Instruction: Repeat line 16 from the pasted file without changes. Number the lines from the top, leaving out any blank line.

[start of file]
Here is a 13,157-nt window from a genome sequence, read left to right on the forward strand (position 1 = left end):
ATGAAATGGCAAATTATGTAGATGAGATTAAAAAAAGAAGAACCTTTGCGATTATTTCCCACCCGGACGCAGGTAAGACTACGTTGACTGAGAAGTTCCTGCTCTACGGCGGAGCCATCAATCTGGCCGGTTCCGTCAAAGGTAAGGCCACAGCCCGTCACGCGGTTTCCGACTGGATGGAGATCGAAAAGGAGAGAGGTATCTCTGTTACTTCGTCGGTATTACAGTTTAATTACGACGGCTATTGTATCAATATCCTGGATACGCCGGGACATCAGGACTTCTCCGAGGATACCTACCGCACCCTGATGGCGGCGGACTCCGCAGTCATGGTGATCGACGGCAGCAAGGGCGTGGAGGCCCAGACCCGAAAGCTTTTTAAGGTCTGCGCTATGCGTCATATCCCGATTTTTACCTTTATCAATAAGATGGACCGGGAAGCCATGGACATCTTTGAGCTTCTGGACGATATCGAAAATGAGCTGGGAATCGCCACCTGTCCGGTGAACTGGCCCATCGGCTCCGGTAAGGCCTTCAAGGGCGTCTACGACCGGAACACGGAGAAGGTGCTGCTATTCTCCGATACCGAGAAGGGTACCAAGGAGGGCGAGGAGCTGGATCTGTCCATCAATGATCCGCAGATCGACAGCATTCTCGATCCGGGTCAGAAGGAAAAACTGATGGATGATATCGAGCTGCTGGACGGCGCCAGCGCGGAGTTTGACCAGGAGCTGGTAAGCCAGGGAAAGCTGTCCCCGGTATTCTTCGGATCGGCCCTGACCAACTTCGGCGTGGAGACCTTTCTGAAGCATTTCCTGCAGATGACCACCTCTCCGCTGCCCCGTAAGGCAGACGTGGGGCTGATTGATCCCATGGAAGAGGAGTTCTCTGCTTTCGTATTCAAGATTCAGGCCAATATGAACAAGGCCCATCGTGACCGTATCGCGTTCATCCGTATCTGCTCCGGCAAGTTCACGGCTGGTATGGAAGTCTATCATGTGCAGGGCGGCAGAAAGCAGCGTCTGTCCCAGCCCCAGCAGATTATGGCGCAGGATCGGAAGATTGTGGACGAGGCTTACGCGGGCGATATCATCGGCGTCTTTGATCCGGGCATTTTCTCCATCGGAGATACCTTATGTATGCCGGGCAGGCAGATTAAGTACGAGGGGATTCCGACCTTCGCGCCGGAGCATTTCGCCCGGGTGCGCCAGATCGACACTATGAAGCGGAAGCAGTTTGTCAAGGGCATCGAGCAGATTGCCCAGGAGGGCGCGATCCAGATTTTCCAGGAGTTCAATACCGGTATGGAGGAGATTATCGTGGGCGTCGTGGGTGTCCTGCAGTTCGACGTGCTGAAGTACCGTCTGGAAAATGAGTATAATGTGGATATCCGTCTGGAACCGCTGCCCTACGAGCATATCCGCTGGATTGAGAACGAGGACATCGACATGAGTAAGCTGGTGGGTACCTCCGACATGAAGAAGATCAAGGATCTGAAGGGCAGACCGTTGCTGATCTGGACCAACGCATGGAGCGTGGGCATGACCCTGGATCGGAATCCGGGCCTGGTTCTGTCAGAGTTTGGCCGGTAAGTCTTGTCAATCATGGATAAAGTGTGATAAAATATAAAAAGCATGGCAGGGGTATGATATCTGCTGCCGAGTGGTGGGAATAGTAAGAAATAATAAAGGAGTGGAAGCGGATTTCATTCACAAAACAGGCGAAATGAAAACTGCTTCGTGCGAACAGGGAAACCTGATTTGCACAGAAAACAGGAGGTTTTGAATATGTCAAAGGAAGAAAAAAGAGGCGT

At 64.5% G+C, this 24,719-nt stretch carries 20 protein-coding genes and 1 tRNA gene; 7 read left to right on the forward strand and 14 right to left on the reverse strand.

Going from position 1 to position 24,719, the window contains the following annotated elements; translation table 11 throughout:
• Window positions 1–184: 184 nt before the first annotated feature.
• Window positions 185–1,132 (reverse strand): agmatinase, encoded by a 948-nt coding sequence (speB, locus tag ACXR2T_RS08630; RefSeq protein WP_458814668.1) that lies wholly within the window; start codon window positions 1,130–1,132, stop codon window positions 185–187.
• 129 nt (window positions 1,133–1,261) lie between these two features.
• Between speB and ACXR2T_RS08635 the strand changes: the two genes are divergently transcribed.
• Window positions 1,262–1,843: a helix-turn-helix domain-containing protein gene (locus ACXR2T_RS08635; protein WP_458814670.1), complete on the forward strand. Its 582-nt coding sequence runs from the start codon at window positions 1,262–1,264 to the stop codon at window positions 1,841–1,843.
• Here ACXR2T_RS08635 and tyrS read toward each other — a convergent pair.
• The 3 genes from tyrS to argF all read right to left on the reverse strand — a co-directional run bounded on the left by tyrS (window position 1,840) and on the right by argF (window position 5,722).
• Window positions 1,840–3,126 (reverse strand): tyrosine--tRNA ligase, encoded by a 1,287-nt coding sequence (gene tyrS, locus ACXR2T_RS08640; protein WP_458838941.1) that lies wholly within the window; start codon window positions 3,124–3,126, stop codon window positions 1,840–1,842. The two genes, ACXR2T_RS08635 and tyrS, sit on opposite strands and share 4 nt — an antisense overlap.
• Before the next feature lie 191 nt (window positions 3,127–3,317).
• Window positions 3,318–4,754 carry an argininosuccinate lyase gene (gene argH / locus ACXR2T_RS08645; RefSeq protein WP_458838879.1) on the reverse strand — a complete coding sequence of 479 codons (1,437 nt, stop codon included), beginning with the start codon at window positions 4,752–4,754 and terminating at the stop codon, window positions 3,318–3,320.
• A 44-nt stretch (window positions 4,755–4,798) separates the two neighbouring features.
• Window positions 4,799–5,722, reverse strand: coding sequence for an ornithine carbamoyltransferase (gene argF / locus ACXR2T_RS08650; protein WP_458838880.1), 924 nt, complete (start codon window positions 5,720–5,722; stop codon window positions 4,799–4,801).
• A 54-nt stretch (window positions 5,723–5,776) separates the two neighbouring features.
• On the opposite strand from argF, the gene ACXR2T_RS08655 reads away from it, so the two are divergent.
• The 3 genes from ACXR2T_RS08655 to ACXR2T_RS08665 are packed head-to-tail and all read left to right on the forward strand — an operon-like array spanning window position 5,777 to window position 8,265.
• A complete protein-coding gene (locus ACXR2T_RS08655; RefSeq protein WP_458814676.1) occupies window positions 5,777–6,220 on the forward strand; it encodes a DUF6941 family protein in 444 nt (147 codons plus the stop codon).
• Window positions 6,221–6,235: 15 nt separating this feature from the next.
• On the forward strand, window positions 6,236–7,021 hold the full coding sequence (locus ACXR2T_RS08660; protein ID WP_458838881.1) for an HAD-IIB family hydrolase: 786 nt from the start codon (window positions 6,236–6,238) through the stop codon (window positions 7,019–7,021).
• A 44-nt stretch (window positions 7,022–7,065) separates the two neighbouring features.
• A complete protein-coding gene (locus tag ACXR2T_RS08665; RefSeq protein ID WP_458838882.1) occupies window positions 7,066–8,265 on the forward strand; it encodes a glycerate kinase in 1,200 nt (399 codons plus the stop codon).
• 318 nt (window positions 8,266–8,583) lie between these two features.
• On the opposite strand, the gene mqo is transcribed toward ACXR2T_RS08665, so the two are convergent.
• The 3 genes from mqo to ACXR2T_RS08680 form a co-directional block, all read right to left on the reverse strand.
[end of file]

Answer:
• Window positions 4,799–5,722, reverse strand: coding sequence for an ornithine carbamoyltransferase (gene argF / locus ACXR2T_RS08650; protein WP_458838880.1), 924 nt, complete (start codon window positions 5,720–5,722; stop codon window positions 4,799–4,801).